Occasional Papers Series 1992
What is Rape Trauma Syndrome?
Occasional Paper 4-92
Many people experience physical, psychological and behavioural problems after suffering a serious trauma like losing someone they love or being disabled in a car accident. These problems have been called Post Traumatic Stress Disorder. This condition is a normal reaction to abnormal stress. People who have not previously had a mental illness or psychological problems can suffer Post Traumatic Stress Disorder.
Different kinds of traumas can produce different reactions. Take rape for example: Rape is not just unwanted sex, it is a highly traumatic experience and like other serious traumas, it has negative effects on those who survive it. Rape is usually experienced as life threatening and as an extreme violation of a person. It is not surprising then, that many rape survivors suffer from a particular kind of Post Traumatic Stress Disorder, known as Rape Trauma Syndrome:
PHYSICAL SYMPTOMS OF RAPE TRAUMA SYNDROME
BEHAVIOURAL SYMPTOMS OF RAPE TRAUMA SYNDROME
PSYCHOLOGICAL SYMPTOMS OF RAPE TRAUMA SYNDROME
Human beings respond to trauma in different ways. Although many rape survivors suffer from the symptoms of Rape Trauma Syndrome, not all survivors respond to rape in the same way - some rape survivors may have none of these symptoms and others may suffer only a few. Therefore, if a person experiences many of the symptoms of Rape Trauma Syndrome, it is highly likely that s/he has been raped; but if a person claims to have been raped, yet experiences none of these symptoms, or only a few, it is not a sign that s/he has not actually been raped. Because most rape survivors are afraid to tell anyone that they have been raped, any person who claims to have been raped, should be treated as if they have been raped.
It is important to treat each rape survivor as an individual and to try and understand what the rape means to that particular person. A person's religion, culture, class, race and gender may affect how they feel about being raped. The impact of a rape may be worse if the victim is physically or mentally handicapped, if they were raped by more than one person, or on more than one occasion; and/or if they were raped by someone they knew. Coping with being rape may also be more difficult if family, friends and colleagues are not supportive and/or blame the survivor.
Rape survivors seem to experience different symptoms of Rape Trauma Syndrome over time. In the first couple of days immediately after a rape, a survivor usually experiences a state of shock. After this shock has passed, some survivors try to act as if nothing has happened. This is their way of trying to block out the rape, because they feel that they won't be able to cope if they let themselves remember what happened to them. So, they may look as if they have not been affected by the rape. This has been called the stage of denial or pseudo-adjustment.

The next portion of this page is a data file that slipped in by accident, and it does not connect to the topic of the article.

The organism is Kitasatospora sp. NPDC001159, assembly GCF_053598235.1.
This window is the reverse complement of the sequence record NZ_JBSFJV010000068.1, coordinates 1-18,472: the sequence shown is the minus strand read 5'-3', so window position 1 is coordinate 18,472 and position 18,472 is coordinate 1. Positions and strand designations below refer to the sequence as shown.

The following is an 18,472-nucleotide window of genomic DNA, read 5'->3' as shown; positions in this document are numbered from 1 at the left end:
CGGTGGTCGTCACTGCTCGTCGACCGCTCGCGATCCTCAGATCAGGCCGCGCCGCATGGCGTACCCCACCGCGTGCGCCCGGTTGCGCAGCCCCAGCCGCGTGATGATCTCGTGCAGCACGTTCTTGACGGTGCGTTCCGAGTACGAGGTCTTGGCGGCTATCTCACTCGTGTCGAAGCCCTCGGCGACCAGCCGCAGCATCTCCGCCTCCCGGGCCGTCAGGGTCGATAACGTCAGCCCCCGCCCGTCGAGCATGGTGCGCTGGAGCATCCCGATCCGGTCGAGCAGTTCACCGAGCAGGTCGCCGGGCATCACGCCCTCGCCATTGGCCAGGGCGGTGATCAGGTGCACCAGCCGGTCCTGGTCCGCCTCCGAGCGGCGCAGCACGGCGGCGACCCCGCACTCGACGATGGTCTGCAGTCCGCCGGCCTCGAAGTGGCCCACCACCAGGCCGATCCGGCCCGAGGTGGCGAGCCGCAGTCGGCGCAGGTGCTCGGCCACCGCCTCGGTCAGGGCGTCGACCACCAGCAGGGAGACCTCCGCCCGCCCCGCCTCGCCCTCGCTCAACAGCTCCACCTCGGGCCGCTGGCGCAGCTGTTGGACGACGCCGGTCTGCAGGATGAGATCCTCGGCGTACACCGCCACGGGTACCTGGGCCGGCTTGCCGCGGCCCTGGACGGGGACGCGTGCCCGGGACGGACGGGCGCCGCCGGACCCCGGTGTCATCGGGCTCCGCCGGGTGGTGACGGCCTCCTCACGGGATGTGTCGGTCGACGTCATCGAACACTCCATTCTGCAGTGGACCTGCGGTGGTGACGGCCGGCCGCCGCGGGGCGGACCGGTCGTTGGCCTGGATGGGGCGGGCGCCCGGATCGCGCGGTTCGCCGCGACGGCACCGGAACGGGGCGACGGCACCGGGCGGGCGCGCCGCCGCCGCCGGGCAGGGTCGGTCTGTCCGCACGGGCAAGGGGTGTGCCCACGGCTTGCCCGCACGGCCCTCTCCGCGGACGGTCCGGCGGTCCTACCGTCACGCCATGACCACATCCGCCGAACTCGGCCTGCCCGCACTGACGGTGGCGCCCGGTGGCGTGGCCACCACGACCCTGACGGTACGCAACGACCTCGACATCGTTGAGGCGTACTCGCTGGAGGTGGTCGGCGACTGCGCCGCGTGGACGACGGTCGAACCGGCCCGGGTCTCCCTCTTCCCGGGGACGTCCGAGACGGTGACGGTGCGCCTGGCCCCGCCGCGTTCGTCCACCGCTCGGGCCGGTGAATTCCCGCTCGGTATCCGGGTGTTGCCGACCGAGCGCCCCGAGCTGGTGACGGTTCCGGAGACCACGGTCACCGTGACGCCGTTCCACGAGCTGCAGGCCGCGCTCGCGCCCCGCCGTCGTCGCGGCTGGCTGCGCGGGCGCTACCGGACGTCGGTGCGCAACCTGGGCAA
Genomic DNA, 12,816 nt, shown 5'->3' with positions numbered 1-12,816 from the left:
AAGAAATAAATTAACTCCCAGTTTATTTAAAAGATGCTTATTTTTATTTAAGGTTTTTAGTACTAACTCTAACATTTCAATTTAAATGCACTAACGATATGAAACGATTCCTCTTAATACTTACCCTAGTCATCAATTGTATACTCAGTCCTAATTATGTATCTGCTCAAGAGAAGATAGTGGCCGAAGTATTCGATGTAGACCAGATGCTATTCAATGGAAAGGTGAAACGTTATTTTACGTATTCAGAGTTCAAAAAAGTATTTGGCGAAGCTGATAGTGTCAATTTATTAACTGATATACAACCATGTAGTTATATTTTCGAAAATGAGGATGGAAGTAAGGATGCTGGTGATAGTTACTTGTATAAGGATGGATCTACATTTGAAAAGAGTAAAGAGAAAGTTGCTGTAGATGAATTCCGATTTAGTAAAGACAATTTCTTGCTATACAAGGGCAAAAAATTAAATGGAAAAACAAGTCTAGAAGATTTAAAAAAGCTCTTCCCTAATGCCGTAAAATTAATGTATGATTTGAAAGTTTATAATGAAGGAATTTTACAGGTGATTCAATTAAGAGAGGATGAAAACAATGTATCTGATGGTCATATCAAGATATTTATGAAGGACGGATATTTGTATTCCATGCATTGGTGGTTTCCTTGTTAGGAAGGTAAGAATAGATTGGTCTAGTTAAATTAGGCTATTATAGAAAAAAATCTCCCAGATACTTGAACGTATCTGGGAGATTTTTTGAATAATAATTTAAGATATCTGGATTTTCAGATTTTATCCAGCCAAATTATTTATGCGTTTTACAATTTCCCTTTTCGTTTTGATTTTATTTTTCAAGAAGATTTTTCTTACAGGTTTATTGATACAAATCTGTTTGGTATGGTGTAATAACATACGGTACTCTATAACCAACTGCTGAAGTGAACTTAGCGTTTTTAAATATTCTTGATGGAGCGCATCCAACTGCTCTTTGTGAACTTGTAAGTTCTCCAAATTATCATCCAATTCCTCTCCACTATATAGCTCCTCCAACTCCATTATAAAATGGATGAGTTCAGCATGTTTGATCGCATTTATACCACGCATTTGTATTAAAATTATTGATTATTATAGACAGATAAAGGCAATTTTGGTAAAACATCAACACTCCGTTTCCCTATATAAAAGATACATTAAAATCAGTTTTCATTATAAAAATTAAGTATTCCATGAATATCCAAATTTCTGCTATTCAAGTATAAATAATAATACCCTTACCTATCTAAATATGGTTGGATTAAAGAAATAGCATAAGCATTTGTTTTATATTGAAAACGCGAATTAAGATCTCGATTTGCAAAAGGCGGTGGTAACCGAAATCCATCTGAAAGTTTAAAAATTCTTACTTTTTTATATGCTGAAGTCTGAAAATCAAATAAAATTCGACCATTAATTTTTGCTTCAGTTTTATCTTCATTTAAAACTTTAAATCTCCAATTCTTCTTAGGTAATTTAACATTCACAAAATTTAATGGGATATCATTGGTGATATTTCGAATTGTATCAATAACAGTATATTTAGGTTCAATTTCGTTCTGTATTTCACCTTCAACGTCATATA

However, if a rape survivor is going to recover well from the impact of a rape, s/he must let her/himself remember the rape and feel whatever s/he is feeling inside. When s/he does start remembering and feeling, s/he will also start suffering from symptoms, but these usually improve gradually over time. It often helps a survivor to have counselling if s/he is experiencing symptoms that upset her/him.
The effects of rape are long term. Rape survivors never forget being raped, but many learn how to deal with the memory. Studies have shown that the symptoms suffered by a rape survivor three months after a rape usually continue over the next three to four years, although they do seem to improve over time. Rape survivors who have strong self-esteem before being raped, those who have good relationships with people and those who have few major changes in their fives in the year, before a rape; seem to recover more quickly from the effects of rape.
Rape Trauma Syndrome has been introduced in court cases overseas in a number of ways: to corroborate a victim's claim that s/he did not consent to having sex; to explain a rape survivor's poor memory about a rape; and to help the court decide on a sentence for a rapist. The negative effects of rape are not yet widely known or recognised in South Africa. Many of our courts are still operating under the false impression that rape is merely unwanted sex and therefore, that it does not damage rape survivors especially in the long term. Rape Trauma Syndrome is only now being introduced as evidence in South African courts.
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Institute of Criminology, University of Cape Town
Contact: Resource Centre Co-ordinator
Date: 21 October 2003